If a 7mm house fly travels at 2m/s, that's 30 times its own length. A Boeing 737-800 is 40 m long and cruises at 530 mph, that is 240 m/s or 6 times its own length. Even if don't know any of the optical parameters, we can distinguish them.

If we consider wind-blown objects, these considerations obviously depend on the wind speed, but if we can determine that, we obtain the approximate size of the object as a result.

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The flying height of the object might be useful in identifying the best match for a flying insect. The wind speed and direction, if known, can be useful as well. Honey bees seem to prefer flying at around 7m high when traveling over longer distances, if the wind isn't strong.

Regression lines gave ground speeds of 7·5 and 6·5 m./sec. respectively for unloaded and loaded bees, the difference being significant (P<0·00l); in neutral winds these speeds were 7·8 and 7·0 m./sec. respectively. At wind speeds above 4 m./sec. bees flew just above the ground instead of at 7·8 m., and thus maintained a fairly constant ground speed.

Off topic: I can't do proper screenplay formatting without fixed spaces, they don't seem to display. I change the font to Courier New but I can't save it.

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That's something you can always estimate independent of the camera parameters: if an object 17 pixels long travels in a straight line at 170 pixels per second, it's traveling at 10 times its own size per second. This is invariant under perspective: if we see the object at an angle, that shortens both its length and its flight path proportionally, so the relation holds.
Excellent observation, thanks!
Physical Size (mm)Size (pixels)LengthsDistance (mm)Time (s)Speed (m/s)
717
 113
 791
 1.12
 0.7
1517
 113
 1694
 1.12
 1.5
2517
 113
 2824
 1.12
 2.5
3.2 m17113361 m1.12322.7
The last one is a UFO using a corrected version of Travis's assumptions, travelling about 720 MPH, about MACH 1, and .2 miles away, and 10.5 feet wide.

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We definitely have a range that can match to insects, but now I need to verify my estimate of wing flapping speed. I also want to verify my optical calculations by seeing if Travis's height in pixels matches predictions.

After that, I want to check the focus. (hint: I'm getting near focus about 1.6m, that's actually perfect for a 15mm object). The argument that a fly being so close would be too blurry isn't true; you can get a wide range of distances in focus at once, in fact this is a photography technique.

It's looking very plausible that it's an insect. Being blurry sways it towards being an insect also.

If it took this UFO 10 feet wide a second to zip across the sky, how come no one saw it? It was a visible light camera, not thermal, not IR.

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Off topic: I can't do proper screenplay formatting without fixed spaces, they don't seem to display. I change the font to Courier New but I can't save it.
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Maybe the thing in question is a completely different insect. But I think it's more likely to be a UABee than a UAP.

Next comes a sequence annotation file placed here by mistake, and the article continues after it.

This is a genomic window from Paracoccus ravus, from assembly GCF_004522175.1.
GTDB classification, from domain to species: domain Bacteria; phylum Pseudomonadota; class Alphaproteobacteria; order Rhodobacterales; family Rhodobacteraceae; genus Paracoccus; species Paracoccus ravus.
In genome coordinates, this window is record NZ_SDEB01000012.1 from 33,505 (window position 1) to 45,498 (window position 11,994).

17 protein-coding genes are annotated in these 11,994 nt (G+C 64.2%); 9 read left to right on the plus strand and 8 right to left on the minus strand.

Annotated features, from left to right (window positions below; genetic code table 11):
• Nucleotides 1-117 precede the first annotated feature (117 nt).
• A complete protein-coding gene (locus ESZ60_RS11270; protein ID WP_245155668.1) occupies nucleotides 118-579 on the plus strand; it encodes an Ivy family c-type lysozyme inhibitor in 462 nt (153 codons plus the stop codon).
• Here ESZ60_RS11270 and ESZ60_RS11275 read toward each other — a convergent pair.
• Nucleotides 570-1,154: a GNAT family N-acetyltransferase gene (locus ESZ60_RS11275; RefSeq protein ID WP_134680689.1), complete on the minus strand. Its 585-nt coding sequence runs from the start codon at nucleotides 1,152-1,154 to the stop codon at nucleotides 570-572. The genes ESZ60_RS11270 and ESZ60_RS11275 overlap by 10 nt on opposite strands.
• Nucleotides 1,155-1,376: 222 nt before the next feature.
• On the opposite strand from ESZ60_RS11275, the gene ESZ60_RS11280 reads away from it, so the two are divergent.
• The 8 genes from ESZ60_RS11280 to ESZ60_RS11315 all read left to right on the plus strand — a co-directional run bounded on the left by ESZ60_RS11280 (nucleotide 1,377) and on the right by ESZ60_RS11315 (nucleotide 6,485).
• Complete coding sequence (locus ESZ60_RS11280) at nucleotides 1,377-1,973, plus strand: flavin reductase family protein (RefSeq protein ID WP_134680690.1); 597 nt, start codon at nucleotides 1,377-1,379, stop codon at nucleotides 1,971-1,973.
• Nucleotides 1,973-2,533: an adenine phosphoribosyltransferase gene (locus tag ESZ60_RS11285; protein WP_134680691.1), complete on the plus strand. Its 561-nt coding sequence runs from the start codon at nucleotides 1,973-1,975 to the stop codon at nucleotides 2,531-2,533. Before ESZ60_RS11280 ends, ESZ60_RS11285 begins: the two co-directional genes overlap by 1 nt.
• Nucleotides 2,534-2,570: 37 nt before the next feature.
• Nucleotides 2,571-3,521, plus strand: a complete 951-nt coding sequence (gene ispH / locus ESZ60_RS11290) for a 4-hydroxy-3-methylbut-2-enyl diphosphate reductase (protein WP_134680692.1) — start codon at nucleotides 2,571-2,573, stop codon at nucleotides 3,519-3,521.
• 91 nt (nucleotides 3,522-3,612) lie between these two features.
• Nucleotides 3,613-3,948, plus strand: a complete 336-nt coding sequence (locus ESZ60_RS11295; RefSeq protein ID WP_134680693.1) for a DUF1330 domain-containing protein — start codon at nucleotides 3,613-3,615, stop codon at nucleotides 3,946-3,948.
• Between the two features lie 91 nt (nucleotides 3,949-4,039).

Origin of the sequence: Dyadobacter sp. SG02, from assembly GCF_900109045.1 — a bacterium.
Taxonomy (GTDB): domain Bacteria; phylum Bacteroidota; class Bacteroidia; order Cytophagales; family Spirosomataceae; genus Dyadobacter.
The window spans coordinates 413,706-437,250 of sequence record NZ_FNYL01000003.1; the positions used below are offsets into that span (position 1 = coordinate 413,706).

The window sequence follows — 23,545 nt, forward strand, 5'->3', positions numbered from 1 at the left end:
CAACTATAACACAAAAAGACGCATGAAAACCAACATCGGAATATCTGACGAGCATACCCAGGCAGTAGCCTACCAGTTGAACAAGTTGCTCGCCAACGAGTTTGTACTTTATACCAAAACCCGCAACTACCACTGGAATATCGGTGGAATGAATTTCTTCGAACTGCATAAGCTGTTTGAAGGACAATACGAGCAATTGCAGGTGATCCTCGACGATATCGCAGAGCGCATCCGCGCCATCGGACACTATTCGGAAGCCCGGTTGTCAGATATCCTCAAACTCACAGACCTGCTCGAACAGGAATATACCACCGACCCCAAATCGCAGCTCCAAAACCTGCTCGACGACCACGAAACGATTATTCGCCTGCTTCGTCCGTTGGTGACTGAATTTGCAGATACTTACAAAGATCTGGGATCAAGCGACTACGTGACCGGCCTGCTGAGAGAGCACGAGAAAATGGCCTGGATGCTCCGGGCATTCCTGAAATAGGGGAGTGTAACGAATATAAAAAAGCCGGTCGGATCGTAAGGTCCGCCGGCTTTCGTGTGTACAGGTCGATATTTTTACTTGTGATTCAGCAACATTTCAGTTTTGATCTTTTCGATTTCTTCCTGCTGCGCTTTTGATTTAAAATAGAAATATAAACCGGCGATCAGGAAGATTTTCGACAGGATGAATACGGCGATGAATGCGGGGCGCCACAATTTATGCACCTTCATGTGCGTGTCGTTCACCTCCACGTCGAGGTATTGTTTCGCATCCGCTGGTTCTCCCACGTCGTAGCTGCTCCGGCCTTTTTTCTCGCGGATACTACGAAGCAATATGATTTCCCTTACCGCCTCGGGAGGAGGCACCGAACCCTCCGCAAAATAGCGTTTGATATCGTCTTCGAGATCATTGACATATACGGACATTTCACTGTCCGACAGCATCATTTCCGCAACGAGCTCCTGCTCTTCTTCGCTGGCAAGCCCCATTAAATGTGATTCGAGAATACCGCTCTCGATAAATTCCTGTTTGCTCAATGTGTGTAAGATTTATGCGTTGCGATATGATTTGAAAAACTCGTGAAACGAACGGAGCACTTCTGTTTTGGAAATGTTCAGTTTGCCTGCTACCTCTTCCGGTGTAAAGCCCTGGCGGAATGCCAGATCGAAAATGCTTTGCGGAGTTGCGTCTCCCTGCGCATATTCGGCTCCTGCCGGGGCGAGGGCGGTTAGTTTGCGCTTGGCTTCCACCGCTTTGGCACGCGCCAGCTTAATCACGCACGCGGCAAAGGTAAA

Possible, but I think it's more likely a regular old housefly. Here's some I videoed at 240 fps in my backyard

I don't think we'll get the precise species - I tend toward housefly or similar because of the horizontal body (bees seem to be more tilted down at the back) and the downward sweep of the wing (bees don't seem to sweep down that far).

Heres a variety of flies in very slow motion

Here showing the full downward (and forward) sweep of the wings. This is just takeoff, not level flight, so more body tilt here.

Compare:

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I don't think we'll get the precise species - I tend toward housefly or similar because of the horizontal body (bees seem to be more tilted down at the back) and the downward sweep of the wing (bees don't seem to sweep down that far).

Heres a variety of flies in very slow motion

Here showing the full downward (and forward) sweep of the wings. This is just takeoff, not level flight, so more body tilt here.

Compare:

I noticed that as well, though I thought that, being close to the camera and above the center, it may be the far side wing that is visible on the down sweep.

A precise count for wing beat frequency in the video can narrow down plausible species. As it is, with the 250hz estimate, houseflies would be excluded since the figures I have seen for them so far are no higher than 200hz. With Curious George's calculations so far, the speed of a potential adult housefly in the video would be quite low for what you'd expect of one flying in a straight line (as seems to be the case from the video). As can be seen in a study about fly chase dynamics, their velocity hardly ever drops down to 0.7 during their very acrobatic chases and remains mostly between 1.2 and 1.6 m/s https://sci-hub.st/https://doi.org/10.1098/rstb.1986.0018 (section 3.4). 1.5 m/s for a 15 mm size is not a great fit for a honey bee, either, I think. I was reading earlier about 7-8 m/s for foraging trips, though I don't know what speed would be expected during other behavior.

After some more looking around, bottle flies make a good match for the available data https://en.wikipedia.org/wiki/Common_green_bottle_fly